Now that the hysteria has started to dwindle, we're gettting into more rational and useful discussions of what that the issues are behind the honeybee crisis and some insight into the solutions.
I'm personally concerned that the general public is less interested in the solutions then the dramatic headlines.
But as a Salon round table discussion with bee experts revealed, the mass exodus of bees to the great hive in the sky forebodes a bigger story. The faltering dance between honeybees and trees is symptomatic of industrial disease. As the scientists outlined some of the biological agents behind "colony collapse disorder," and dismissed the ones that are not -- sorry, friends, the Rapture is out -- they sketched a picture of how we are forever altering the planet's delicate web of life.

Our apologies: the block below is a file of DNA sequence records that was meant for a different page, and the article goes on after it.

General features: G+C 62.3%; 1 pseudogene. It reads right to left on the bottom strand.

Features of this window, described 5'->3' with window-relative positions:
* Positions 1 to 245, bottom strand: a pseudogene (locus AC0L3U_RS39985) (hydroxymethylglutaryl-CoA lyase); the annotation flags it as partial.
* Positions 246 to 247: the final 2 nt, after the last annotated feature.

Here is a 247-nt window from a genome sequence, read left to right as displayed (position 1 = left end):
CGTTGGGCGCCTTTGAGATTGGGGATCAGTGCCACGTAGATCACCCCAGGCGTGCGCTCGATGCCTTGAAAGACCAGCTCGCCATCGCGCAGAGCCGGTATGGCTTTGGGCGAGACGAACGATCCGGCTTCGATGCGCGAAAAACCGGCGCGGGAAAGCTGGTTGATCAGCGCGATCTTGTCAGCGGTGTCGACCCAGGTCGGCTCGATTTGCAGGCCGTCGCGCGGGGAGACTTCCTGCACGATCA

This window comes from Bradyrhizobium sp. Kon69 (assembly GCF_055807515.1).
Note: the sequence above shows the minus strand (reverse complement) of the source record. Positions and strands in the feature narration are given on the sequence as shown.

The scientists constituted a fascinating foursome, each with his own point of view. Jeffrey Pettis, research leader of the USDA's honeybee lab, told us the current collapse is one of the worst in history. Eric Mussen, of the Honey Bee Research Facility at the University of California at Davis, maintained that it may only be cyclical. Wayne Esaias, of the NASA Goddard Space Flight Center, an amateur beekeeper, outlined his compelling views about the impact of climate change on bees. And John McDonald, a biologist, beekeeper and gentleman farmer in rural Pennsylvania, reminded us, if at times sardonically, of the poetry in agriculture.